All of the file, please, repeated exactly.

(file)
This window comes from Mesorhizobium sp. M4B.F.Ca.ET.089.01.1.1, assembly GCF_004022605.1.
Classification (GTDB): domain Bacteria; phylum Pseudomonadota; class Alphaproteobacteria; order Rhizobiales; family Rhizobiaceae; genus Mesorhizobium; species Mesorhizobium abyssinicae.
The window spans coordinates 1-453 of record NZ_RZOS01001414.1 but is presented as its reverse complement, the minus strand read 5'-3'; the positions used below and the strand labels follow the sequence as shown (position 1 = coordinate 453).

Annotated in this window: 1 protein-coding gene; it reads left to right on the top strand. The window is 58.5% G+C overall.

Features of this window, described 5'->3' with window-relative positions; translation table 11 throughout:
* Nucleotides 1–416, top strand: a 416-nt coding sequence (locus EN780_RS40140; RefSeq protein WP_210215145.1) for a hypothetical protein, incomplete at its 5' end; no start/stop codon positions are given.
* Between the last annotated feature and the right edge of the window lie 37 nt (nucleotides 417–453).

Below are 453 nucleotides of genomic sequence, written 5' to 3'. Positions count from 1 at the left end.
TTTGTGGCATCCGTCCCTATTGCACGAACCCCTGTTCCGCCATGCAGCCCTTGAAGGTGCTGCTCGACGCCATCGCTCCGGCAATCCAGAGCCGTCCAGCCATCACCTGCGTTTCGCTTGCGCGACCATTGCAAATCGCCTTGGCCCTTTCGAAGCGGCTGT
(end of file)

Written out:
This window comes from Mesorhizobium sp. M4B.F.Ca.ET.089.01.1.1, assembly GCF_004022605.1.
Classification (GTDB): domain Bacteria; phylum Pseudomonadota; class Alphaproteobacteria; order Rhizobiales; family Rhizobiaceae; genus Mesorhizobium; species Mesorhizobium abyssinicae.
The window spans coordinates 1-453 of record NZ_RZOS01001414.1 but is presented as its reverse complement, the minus strand read 5'-3'; the positions used below and the strand labels follow the sequence as shown (position 1 = coordinate 453).

Annotated in this window: 1 protein-coding gene; it reads left to right on the top strand. The window is 58.5% G+C overall.

Features of this window, described 5'->3' with window-relative positions; translation table 11 throughout:
* Nucleotides 1–416, top strand: a 416-nt coding sequence (locus EN780_RS40140; RefSeq protein WP_210215145.1) for a hypothetical protein, incomplete at its 5' end; no start/stop codon positions are given.
* Between the last annotated feature and the right edge of the window lie 37 nt (nucleotides 417–453).

Below are 453 nucleotides of genomic sequence, written 5' to 3'. Positions count from 1 at the left end.
TTTGTGGCATCCGTCCCTATTGCACGAACCCCTGTTCCGCCATGCAGCCCTTGAAGGTGCTGCTCGACGCCATCGCTCCGGCAATCCAGAGCCGTCCAGCCATCACCTGCGTTTCGCTTGCGCGACCATTGCAAATCGCCTTGGCCCTTTCGAAGCGGCTGT